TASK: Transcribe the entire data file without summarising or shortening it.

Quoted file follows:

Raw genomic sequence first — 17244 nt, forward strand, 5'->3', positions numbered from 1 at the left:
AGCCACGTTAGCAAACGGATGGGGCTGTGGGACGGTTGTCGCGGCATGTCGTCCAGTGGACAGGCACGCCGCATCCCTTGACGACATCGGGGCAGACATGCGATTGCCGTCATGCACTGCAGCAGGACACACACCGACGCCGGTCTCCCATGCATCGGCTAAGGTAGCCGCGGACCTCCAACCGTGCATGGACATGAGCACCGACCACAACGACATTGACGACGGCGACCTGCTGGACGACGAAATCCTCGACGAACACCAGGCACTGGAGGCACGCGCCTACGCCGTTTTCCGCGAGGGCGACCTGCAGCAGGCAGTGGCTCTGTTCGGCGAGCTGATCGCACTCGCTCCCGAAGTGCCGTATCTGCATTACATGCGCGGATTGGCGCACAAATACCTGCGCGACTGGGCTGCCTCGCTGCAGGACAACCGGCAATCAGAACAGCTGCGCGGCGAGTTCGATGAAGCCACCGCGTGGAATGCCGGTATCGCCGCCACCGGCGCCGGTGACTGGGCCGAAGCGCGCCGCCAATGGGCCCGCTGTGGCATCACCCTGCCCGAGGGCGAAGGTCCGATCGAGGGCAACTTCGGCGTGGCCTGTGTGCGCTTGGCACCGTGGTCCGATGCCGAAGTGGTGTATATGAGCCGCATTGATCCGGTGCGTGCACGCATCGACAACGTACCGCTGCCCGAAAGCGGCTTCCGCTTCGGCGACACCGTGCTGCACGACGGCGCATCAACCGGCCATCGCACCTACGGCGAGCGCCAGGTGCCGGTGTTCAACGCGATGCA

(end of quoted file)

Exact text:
Raw genomic sequence first — 17244 nt, forward strand, 5'->3', positions numbered from 1 at the left:
AGCCACGTTAGCAAACGGATGGGGCTGTGGGACGGTTGTCGCGGCATGTCGTCCAGTGGACAGGCACGCCGCATCCCTTGACGACATCGGGGCAGACATGCGATTGCCGTCATGCACTGCAGCAGGACACACACCGACGCCGGTCTCCCATGCATCGGCTAAGGTAGCCGCGGACCTCCAACCGTGCATGGACATGAGCACCGACCACAACGACATTGACGACGGCGACCTGCTGGACGACGAAATCCTCGACGAACACCAGGCACTGGAGGCACGCGCCTACGCCGTTTTCCGCGAGGGCGACCTGCAGCAGGCAGTGGCTCTGTTCGGCGAGCTGATCGCACTCGCTCCCGAAGTGCCGTATCTGCATTACATGCGCGGATTGGCGCACAAATACCTGCGCGACTGGGCTGCCTCGCTGCAGGACAACCGGCAATCAGAACAGCTGCGCGGCGAGTTCGATGAAGCCACCGCGTGGAATGCCGGTATCGCCGCCACCGGCGCCGGTGACTGGGCCGAAGCGCGCCGCCAATGGGCCCGCTGTGGCATCACCCTGCCCGAGGGCGAAGGTCCGATCGAGGGCAACTTCGGCGTGGCCTGTGTGCGCTTGGCACCGTGGTCCGATGCCGAAGTGGTGTATATGAGCCGCATTGATCCGGTGCGTGCACGCATCGACAACGTACCGCTGCCCGAAAGCGGCTTCCGCTTCGGCGACACCGTGCTGCACGACGGCGCATCAACCGGCCATCGCACCTACGGCGAGCGCCAGGTGCCGGTGTTCAACGCGATGCA